Managing your network vulnerabilities and identifying the right vulnerability management processes can be complex. Whilst finding and prioritising vulnerabilities are the responsibility of the security leader, the speed at which these vulnerabilities are remediated is dependent on other people in your organisation. System architects and administrators, IT managers and system owners all play a part in remediating the issues.
As a security professional, you are acutely aware of the security risks in leaving systems in a vulnerable state. However, addressing the issues does not always align with business priorities or present workloads. So how do you set up a process that addresses the challenges above and keeps you on speaking terms with colleagues?
Here is a 3 part process — Categorise, Prioritise, Bitesize — that can help you streamline your activities. More specifically:
- Helps you see patterns before they become an issue
- Allows you to narrow down the most important threats, and
- Execute resolutions as effectively as possible
After running your first few scans the first step to managing vulnerabilities is to categorise. This helps to indicate potential process issues and highlights common trends and weak areas.
The main categories we come across are:
Many of the issues we see are caused by missing patches. The scans, apart from showing that certain patches are missing may indicate gaps in the patching process. Perhaps the organisation is patching forwards only and never applies past patches to systems that may have changed over time or changed purpose.
Vulnerability scans can also show an organisation how effective their build standards are. When scans show many different vulnerabilities on similar devices it can be an indication that build standards or hardening guides are not being adhered to.
I have a colleague who works at a large multinational organisation. We were talking about patching and vulnerability management and I asked him how many servers he looked after. His answer surprised and confused me, he said “One”. In reality, he looked after close to 50,000 servers, but the build was consistent, essentially the same server replicated 50,000 times. So, when he fixes one issue on his single server, he’s actually fixing the same issue on all systems.
Scans can also highlight other configuration issues such as misconfigured devices or services, default passwords being used… etc. Many of which can be fixed by fixing the process.
Scans will also highlight the use of outdated software. It is also quite common to discover devices that you were not aware of. For example, in one vulnerability assessment we did, the old Windows 2003 servers were known. The multitude of Windows XP devices and a Windows NT server were more of a surprise.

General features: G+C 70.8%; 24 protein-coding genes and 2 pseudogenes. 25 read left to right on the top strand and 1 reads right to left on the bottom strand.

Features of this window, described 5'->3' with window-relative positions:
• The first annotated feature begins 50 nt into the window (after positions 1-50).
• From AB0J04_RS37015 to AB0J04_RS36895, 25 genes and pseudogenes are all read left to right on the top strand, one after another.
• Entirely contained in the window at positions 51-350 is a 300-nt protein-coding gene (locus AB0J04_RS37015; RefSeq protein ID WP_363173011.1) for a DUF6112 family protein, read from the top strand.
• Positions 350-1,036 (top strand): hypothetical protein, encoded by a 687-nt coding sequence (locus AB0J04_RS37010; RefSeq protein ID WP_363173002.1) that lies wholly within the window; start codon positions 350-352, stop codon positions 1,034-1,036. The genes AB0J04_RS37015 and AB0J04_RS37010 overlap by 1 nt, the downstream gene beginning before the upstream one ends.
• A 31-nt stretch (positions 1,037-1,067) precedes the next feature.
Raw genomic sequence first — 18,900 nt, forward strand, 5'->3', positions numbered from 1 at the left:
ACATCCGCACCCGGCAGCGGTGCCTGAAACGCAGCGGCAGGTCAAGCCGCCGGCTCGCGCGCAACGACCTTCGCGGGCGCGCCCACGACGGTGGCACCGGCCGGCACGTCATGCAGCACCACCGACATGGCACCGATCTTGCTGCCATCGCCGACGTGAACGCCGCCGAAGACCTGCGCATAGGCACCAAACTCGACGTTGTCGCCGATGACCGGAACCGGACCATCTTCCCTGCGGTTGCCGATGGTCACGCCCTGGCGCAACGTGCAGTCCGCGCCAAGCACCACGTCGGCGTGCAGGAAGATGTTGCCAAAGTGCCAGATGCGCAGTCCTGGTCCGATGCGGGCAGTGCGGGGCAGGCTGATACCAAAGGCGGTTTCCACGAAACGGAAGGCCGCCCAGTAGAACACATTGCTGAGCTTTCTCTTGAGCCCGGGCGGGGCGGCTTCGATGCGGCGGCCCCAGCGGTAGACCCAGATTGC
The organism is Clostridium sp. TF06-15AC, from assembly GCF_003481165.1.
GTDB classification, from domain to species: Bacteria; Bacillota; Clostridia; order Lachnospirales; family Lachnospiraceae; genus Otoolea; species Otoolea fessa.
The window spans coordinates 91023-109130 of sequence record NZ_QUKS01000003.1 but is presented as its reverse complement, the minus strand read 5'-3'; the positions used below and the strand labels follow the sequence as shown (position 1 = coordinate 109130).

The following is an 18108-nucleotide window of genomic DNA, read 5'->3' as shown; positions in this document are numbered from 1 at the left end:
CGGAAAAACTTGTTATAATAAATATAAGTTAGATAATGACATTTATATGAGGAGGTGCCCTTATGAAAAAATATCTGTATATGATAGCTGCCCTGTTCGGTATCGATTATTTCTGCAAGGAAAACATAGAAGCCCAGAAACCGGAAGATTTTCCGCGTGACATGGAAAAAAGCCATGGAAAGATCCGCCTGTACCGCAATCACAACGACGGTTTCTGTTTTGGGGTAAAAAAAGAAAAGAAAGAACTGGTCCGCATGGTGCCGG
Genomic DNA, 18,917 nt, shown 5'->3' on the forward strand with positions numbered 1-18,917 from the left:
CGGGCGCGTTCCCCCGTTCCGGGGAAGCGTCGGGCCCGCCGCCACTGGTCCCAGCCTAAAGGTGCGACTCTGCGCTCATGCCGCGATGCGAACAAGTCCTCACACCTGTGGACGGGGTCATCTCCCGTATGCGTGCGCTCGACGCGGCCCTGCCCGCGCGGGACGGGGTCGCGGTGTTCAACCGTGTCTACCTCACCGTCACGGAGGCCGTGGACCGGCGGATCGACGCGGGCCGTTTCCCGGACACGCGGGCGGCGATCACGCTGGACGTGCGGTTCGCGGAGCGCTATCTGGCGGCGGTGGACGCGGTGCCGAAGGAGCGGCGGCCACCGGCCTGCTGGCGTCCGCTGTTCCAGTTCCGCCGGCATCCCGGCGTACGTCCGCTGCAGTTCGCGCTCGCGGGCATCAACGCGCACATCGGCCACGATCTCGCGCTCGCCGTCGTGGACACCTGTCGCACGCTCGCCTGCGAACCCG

Every scanner has a particular way to identify issues. For example, in the early 2000s, there was computer worm called Code Red that attacked Windows IIS servers. To combat this, the vulnerability scanners at the time were primed to spot the product code and version number for IIS. However, not long after Code Red was fixed, Microsoft no longer updated the version number. This meant that vulnerability scanners would still think, based on the version number, that the system was vulnerable to this attack. Even though it had long been fixed. So it is important to understand how the scanner you use identifies certain issues. This allows you to identify false positives.
As part of your process, you need to identify and manage false positives and carefully weed out the irrelevant information for your particular environment.
Don’t care/low risk
The final category we use is the ‘Don’t care’ or Low-risk category. Whilst scanners assign their own risk ratings, there are always findings that would have no or minimum impact on your environment.
Every environment has low-risk items. One of the most common we see is the ICMP timestamp issue. While timestamping issues should be fixed, for many organisations there are more important tasks that need addressing first.
There are also issues that could almost be considered trivial. For example, if “Last user logged on” is shown then it’s a “We’ll get around to it” fix. I’m fairly safe in saying no organisation was ever compromised through this particular issue.
When it comes to vulnerabilities, everyone tends to say that every vulnerability is important and urgent – but in reality, it isn’t. Not everything is important or urgent, you do need to prioritise and focus on the most important vulnerabilities you’ve identified.
You can create your priority list by considering:
Importance of asset